The 2016 season marks the 20th anniversary of the Women’s National Basketball Association (WNBA), and as a long-time favorite sport of the LGBT community, in particular, there’s a lot of anticipation about this season and how some of the recent WNBA championship teams will fare.
Although off to a slow start for the 2016 season, the Phoenix Mercury still has the talent to win the WNBA championship this year, just like they did in 2014. The starting five from the 2014 team are still there and all of them are champions – Diana Taurasi, Penny Taylor, DeWanna Bonner, Brittney Griner and Candice Dupree. But of the five, Dupree (or “Pre” as her teammates call her) is the quiet one, someone I wanted to know better.
Now in her tenth season, the 6-foot-2 power forward is still going strong. Selected sixth overall in the first round of the 2006 WNBA draft by the Chicago Sky, Dupree moved to the Mercury in 2010, bringing along her ability to execute plays with quiet consistency. From her college days at Temple University to her WNBA career, she has won almost every honor and award that can be given. And from rebounding, to double-doubles, to field goals and free throws, she’s also garnered a number of franchise records. And that doesn’t even account for the numerous awards and honors she’s earned for her overseas play.
But Dupree isn’t what I consider to be a so-called “typical” professional athlete. I’ve met lots of pro athletes over the years and it can be hard to find ones who didn’t spend most, if not all their young years dreaming of a professional career. It can be almost as hard to find ones who don’t have a lot of ego involved in being an elite professional athlete and the perks it provides. So when I had a recent opportunity to talk with Dupree, I asked her some questions that she said she doesn’t often get asked.
Dupree said she never dreamed of a pro career; really never thought about it until her junior year in college even though her talent had earned her a full basketball scholarship to Temple. “I played basketball in high school and college because I was good at it and it was something to do.”
Clearly, Dupree doesn’t fit the expected mold. In a telling 2014 quote she gave Philip Hersh of the Chicago Tribune, she said “I don’t want to be that player who gets 20 points one game and four or five the next. I was always taught fundamental basketball – nothing flashy, be consistent, take shots I know I can make, get the job done.”
When I asked her about the Mercury’s chances of winning the WNBA championship this season, she said they didn’t start the season well but she thinks that once they get their rhythm back, they’ll surprise people and wind up in the finals. Mercury head coach Sandy Brondello is in agreement, saying “It’s more about just playing the game and taking great shots every possession. It’s just them playing together, playing basketball, sharing the ball, taking great shots.”
Unlike her teammates Taurasi and Taylor who only played overseas in 2015, skipping the WNBA season to rest their bodies, Dupree played both home and abroad last year. So there’s been a whole season where only three of the five starters were able to reinforce their playing rhythm. Brondello acknowledges the massive talent in the team’s starting Fab Five and the rest of the team, noting that “Champion players don’t make a championship team. If you’re not on the same page, you’re not going to win.” But she also says, “I don’t think we’re on the same page quite yet, but I know we’re capable of getting there.”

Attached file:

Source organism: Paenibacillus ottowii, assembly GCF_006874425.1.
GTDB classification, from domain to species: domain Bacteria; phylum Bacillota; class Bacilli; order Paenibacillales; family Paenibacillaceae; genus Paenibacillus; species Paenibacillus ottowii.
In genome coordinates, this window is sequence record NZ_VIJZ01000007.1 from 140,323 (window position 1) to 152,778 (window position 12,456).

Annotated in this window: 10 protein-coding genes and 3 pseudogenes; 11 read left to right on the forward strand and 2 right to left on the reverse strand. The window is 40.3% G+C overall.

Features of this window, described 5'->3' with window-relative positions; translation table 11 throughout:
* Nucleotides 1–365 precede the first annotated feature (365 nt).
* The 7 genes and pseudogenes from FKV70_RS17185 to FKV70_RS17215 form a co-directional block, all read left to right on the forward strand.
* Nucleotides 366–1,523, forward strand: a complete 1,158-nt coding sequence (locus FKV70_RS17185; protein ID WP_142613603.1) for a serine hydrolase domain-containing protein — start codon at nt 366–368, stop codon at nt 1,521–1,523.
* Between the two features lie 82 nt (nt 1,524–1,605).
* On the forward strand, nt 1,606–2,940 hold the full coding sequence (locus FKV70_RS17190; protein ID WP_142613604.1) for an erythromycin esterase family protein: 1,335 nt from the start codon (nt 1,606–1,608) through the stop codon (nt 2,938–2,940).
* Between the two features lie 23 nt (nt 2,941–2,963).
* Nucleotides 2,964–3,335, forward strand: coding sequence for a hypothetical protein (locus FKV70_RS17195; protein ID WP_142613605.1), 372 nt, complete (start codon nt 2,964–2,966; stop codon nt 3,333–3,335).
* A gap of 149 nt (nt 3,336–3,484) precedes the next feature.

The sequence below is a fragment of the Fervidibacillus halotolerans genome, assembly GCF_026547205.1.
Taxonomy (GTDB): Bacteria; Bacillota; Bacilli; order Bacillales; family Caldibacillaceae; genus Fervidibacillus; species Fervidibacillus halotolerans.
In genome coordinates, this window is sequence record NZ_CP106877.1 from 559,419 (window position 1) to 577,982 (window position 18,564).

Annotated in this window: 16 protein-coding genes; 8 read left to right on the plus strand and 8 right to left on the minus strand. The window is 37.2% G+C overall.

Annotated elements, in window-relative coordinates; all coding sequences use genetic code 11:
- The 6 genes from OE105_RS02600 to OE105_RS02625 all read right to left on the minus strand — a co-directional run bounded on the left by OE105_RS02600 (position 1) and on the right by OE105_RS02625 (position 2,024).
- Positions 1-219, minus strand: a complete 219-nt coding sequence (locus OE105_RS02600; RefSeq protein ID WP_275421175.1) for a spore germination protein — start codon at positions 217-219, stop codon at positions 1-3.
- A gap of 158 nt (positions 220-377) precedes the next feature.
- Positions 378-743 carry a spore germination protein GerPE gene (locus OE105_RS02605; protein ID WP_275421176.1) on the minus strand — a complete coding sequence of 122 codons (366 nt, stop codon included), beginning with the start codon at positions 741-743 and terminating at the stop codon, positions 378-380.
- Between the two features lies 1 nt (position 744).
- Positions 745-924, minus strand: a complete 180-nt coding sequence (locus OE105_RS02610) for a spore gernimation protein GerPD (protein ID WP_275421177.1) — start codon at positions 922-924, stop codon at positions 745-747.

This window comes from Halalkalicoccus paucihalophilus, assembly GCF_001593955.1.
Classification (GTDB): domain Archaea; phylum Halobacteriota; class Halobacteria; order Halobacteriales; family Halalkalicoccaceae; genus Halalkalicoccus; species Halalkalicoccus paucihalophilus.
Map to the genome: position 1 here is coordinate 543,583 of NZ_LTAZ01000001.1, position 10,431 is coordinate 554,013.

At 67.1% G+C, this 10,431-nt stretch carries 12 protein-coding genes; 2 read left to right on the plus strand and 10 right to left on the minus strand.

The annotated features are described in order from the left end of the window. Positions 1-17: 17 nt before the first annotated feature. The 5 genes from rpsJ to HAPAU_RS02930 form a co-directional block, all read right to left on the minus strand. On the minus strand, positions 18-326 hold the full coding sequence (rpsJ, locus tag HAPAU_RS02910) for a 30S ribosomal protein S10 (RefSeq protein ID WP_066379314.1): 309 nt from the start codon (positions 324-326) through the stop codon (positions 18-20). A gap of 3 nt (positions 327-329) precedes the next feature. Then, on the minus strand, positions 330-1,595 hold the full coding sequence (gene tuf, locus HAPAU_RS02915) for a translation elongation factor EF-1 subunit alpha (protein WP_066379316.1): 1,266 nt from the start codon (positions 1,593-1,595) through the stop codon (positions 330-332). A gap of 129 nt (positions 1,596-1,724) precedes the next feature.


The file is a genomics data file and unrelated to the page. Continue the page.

I asked Dupree how she’s holding up. Since she’s been playing for 10 years in the WNBA as well as in the off-season for teams in Russia, Slovakia and Poland, I wondered if she’s now thinking about retiring. Saying that she’s always said she “won’t play till the wheels fall off,” she admitted that she’s thought about it. But Dupree isn’t ready to take any action yet. Maybe within the next two years she’ll consider playing only stateside or only abroad to reduce the year-round wear and tear on her body and go from there.
Asking her how she takes care of herself to maintain such a grueling year-round schedule, Dupree says she makes sure she’s in the weight room every day to stay strong. She’s also much more conscious about her diet these days, noting that she’s moved away from the junk food she used to enjoy, like chips, soda and French fries. We also talked about how play has changed over the last 10 years and she immediately said it’s the increased athleticism of the women coming in; they’re taller and stronger. Plus the pace of the game has increased – you’ve got to be able to keep up with them.
And what will she do when she finally decides to retire? Although it hasn’t been decided yet, it will likely be something entrepreneurial. Dupree already owns an Apricot Lane Boutique franchise, a women’s clothing and accessory store in her hometown of Tampa with her twin sister, Crystal. And because of an interest in real estate, she and her mother bought several properties and did the physical work to flip them (it wasn’t as much fun as she thought it would be) in addition to owning a rental property. She’s also considered opening her own workout facility.
Yes, Candice Dupree is one of those intriguing quiet athletes who is full of surprises. Even though she’s quiet, she has a good sense of humor and loves to make people laugh in spite of a self-acknowledged critical streak (she says it means she’s just looking out for your best interest). Whatever she decides to do when retirement day comes, however, you can be sure she’ll be just as successful in her new venture as she has been and continues to be as a professional athlete.
By Brian Patrick
Photo by Barry Gossage/NBAE via Getty Images
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